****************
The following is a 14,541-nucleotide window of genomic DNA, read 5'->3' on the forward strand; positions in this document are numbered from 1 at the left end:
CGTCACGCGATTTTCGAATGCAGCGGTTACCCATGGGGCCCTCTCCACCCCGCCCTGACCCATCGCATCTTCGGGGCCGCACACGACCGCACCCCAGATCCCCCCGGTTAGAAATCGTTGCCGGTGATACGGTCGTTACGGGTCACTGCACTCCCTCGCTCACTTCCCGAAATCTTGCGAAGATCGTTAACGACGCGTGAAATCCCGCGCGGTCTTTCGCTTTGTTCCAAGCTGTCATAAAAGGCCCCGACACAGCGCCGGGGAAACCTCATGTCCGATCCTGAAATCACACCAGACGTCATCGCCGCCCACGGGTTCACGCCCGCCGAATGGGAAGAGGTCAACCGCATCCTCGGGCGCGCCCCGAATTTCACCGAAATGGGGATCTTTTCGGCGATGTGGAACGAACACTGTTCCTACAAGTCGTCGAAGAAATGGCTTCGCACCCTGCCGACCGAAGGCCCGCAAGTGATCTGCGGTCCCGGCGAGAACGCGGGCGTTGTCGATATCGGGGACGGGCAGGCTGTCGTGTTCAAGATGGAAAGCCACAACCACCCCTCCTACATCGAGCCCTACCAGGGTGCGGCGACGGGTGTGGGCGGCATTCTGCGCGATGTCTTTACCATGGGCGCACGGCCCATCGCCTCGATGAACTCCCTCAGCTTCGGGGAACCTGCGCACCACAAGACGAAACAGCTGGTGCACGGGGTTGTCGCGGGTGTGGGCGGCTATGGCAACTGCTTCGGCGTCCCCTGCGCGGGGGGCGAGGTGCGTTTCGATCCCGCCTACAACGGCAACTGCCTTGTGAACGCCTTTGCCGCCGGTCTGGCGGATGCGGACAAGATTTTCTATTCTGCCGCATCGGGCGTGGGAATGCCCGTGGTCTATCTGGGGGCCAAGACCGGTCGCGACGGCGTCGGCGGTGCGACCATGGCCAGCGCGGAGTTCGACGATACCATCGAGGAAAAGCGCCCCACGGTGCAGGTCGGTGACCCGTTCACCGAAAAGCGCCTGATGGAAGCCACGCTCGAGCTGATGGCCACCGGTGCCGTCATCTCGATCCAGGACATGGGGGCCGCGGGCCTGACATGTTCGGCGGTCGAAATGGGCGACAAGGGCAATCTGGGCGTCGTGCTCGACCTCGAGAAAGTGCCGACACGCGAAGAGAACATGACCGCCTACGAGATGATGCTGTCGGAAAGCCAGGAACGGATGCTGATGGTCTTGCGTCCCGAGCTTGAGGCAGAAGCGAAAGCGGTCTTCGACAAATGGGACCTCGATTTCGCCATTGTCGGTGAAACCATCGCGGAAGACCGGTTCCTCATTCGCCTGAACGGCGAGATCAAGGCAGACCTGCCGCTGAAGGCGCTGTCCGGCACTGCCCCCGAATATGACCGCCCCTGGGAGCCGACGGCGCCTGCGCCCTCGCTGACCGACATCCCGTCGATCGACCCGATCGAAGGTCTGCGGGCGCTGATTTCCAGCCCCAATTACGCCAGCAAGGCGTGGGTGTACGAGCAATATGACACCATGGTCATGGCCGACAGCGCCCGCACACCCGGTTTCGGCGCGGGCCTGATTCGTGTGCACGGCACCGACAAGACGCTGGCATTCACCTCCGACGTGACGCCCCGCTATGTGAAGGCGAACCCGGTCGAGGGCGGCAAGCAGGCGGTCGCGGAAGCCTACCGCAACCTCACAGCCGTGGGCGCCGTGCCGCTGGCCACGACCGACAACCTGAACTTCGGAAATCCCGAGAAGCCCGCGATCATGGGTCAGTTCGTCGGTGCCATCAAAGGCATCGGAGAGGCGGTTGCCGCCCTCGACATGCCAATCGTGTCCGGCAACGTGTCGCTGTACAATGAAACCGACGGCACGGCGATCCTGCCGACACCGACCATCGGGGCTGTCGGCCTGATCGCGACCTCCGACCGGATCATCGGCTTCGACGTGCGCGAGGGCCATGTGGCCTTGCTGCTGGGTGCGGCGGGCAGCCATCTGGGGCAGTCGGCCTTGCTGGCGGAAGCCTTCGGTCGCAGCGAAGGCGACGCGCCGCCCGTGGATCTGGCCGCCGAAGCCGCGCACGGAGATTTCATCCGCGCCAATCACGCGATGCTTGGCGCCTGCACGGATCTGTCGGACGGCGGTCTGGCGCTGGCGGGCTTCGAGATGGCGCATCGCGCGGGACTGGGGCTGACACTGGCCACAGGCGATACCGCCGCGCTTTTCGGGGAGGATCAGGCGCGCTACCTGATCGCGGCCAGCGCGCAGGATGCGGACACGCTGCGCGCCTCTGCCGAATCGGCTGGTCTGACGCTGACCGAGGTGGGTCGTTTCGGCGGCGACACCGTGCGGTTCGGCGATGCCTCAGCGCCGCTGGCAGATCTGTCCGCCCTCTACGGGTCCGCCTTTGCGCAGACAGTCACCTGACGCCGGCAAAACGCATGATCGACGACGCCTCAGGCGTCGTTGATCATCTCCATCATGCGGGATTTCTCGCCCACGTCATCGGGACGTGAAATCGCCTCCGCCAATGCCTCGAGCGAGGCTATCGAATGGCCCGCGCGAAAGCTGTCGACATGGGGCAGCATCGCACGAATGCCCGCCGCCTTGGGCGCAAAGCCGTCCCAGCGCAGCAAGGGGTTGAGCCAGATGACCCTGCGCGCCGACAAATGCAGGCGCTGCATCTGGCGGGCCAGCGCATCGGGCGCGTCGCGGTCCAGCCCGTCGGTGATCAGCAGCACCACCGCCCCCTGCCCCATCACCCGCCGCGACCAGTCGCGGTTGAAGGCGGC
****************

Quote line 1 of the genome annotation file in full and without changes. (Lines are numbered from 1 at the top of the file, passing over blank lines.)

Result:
The following is a 14,541-nucleotide window of genomic DNA, read 5'->3' on the forward strand; positions in this document are numbered from 1 at the left end: